On March 1, Baytaq party raised the air quality problem in Astana. The party, which positions itself as the first green party in Kazakhstan with the slogan Clean Air, Clean Water, Clean Earth – Pure Human Relationships, went out to check how the heating season goes in the capital city.
“For decades, our capital Astana has been unable to gasify. This issue is a priority. For our party, if it enters the parliament, the first issue will be the gasification of the city of Astana. Today, using coal, many people suffer from allergies and cancer. Therefore, we must clean up the city and gasify it!” said the party’s founder and chairman Azamatkhan Amirtai.
The party’s branch in Ulytau Region met with medical workers on March 2, speaking about environmental protection, improving air quality, protecting public health, and promoting a healthy lifestyle.
“The environmental situation in the region primarily affects human health, in this regard, it is important to consider your opinion in addressing emerging topical issues,” said the chairwoman of the party’s branch Bazarkul Umbetova.
National Social Democratic Party
On March 1, the National Social Democratic Party organized a roundtable on the education system, proposing introducing free higher education for all Kazakh citizens, one of the key tenets in their election program. According to the party, this measure will prevent the outflow of citizens abroad.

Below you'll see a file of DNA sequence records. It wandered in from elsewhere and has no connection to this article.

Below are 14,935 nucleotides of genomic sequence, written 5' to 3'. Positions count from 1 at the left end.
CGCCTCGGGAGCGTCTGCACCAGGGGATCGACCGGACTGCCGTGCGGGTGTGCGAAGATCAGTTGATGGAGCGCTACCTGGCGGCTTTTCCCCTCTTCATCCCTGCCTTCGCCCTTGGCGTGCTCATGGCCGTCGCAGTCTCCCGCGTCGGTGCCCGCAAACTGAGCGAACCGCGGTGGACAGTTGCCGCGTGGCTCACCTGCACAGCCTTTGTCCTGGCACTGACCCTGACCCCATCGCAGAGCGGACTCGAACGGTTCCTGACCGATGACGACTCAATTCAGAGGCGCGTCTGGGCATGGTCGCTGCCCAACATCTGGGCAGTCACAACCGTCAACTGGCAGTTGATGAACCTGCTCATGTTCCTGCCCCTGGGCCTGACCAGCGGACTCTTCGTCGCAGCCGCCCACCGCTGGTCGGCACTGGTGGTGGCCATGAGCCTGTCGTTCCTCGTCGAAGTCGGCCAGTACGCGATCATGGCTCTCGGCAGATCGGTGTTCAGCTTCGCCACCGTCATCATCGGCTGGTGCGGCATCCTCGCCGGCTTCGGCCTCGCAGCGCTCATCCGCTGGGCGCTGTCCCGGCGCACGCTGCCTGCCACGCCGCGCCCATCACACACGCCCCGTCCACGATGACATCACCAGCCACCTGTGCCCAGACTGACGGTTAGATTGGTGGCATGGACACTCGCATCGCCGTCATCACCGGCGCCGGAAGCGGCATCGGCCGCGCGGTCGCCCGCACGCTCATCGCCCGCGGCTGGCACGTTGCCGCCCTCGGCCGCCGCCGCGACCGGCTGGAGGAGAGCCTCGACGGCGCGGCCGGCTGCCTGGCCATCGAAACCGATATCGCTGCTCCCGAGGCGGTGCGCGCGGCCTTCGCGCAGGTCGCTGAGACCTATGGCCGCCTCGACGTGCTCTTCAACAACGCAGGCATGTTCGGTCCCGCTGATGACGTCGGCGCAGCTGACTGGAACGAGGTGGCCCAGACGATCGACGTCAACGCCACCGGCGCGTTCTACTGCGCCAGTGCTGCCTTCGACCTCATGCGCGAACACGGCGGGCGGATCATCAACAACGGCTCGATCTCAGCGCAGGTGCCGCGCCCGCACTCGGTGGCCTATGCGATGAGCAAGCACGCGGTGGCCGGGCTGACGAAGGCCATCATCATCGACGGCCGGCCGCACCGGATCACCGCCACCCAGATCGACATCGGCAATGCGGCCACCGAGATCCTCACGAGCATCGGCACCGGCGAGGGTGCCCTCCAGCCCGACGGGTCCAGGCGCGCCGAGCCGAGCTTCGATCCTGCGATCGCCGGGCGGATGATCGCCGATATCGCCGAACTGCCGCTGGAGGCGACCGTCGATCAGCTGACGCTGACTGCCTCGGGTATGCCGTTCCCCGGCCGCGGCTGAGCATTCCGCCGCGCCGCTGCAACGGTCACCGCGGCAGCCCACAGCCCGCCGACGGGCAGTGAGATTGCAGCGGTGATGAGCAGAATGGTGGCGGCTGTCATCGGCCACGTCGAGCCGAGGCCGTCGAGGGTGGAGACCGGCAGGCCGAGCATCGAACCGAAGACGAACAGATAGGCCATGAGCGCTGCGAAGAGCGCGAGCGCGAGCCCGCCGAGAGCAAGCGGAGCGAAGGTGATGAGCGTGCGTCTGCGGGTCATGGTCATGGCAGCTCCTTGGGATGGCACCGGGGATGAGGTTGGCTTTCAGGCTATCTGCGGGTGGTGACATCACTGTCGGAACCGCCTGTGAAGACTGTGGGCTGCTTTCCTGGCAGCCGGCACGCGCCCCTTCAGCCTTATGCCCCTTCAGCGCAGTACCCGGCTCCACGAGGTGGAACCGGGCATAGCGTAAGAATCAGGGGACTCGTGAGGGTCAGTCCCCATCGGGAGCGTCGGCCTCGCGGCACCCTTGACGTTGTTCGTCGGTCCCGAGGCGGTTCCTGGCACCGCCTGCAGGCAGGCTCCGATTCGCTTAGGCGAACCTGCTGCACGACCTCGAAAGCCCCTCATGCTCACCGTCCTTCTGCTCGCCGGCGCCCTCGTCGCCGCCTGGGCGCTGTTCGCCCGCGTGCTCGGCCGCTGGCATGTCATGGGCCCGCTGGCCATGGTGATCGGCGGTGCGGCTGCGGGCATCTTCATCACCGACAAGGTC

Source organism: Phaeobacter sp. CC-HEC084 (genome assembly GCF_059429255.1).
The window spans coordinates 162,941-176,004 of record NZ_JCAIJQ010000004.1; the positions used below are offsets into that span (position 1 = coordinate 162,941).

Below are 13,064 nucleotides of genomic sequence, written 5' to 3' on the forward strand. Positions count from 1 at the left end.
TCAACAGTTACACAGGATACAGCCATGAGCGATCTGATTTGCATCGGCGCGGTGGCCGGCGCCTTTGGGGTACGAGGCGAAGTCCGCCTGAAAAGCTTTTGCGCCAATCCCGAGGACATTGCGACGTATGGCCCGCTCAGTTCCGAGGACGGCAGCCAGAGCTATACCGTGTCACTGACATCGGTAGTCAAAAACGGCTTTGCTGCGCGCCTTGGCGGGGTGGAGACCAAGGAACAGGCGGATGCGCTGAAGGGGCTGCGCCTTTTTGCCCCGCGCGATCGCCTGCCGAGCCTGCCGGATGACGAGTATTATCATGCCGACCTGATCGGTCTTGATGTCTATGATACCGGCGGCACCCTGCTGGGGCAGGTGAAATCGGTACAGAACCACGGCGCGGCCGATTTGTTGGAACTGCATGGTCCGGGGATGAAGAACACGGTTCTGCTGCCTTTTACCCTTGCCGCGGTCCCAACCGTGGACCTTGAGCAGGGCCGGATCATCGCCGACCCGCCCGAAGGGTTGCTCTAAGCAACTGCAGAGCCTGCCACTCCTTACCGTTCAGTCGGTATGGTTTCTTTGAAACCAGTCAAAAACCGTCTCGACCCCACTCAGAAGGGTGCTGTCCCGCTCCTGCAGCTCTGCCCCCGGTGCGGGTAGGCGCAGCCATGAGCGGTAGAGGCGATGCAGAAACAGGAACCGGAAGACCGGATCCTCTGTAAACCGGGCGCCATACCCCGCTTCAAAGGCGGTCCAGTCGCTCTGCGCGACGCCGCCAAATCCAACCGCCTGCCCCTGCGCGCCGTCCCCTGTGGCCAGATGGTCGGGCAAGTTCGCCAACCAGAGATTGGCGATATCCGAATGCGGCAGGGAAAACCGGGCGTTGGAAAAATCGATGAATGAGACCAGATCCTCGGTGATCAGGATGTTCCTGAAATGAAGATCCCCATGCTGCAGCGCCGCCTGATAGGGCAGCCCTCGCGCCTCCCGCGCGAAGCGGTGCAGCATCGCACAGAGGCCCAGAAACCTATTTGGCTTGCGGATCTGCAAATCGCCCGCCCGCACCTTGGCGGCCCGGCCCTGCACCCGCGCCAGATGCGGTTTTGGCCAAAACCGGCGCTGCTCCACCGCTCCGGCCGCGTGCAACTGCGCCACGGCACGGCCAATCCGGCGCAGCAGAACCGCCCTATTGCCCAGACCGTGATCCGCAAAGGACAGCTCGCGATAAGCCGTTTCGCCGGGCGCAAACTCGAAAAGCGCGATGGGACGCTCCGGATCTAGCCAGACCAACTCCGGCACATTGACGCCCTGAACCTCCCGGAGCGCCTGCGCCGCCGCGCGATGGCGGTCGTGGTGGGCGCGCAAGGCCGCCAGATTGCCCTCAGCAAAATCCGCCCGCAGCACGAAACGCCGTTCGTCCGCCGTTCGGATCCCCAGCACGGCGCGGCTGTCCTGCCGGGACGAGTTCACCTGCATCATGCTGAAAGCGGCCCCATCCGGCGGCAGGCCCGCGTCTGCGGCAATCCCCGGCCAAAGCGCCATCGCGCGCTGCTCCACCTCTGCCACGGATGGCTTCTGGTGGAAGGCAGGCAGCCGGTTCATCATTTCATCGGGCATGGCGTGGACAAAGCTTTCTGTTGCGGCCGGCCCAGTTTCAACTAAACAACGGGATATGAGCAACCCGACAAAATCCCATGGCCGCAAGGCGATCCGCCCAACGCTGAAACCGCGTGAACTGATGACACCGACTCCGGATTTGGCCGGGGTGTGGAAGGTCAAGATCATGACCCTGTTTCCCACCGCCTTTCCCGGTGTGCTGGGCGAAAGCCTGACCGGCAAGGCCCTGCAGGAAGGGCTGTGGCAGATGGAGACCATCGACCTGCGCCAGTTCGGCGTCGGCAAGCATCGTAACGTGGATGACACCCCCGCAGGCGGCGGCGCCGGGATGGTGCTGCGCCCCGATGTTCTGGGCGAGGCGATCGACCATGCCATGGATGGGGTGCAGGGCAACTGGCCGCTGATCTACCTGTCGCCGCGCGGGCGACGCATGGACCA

According to statistics provided by the party, 60,000 students who graduate from Kazakhstan’s schools go abroad every year, citing corruption in secondary and higher education institutions and high tuition fees as major reasons.
“Many of our skilled professionals have been leaving the country in recent years. Only a small fraction of them come back. If this continues, there won’t be a single student left studying at [our] universities. Insufficient attention is paid to the state language, too. The needs and interests of our citizens are the same as education courses, but nothing has changed in 30 years,” said a party candidate, Talgat Omarov.
The party’s meetings with the public continue in the regions. On March 2, party candidates met with the staff of the Kentau transformer plant in the Turkistan Region.
People’s Party of Kazakhstan
People’s Party organized a Clean City campaign in Shymkent on March 3, planting trees and plants in the nation’s third-largest city. A day earlier, Taraz hosted a motor rally organized by the party.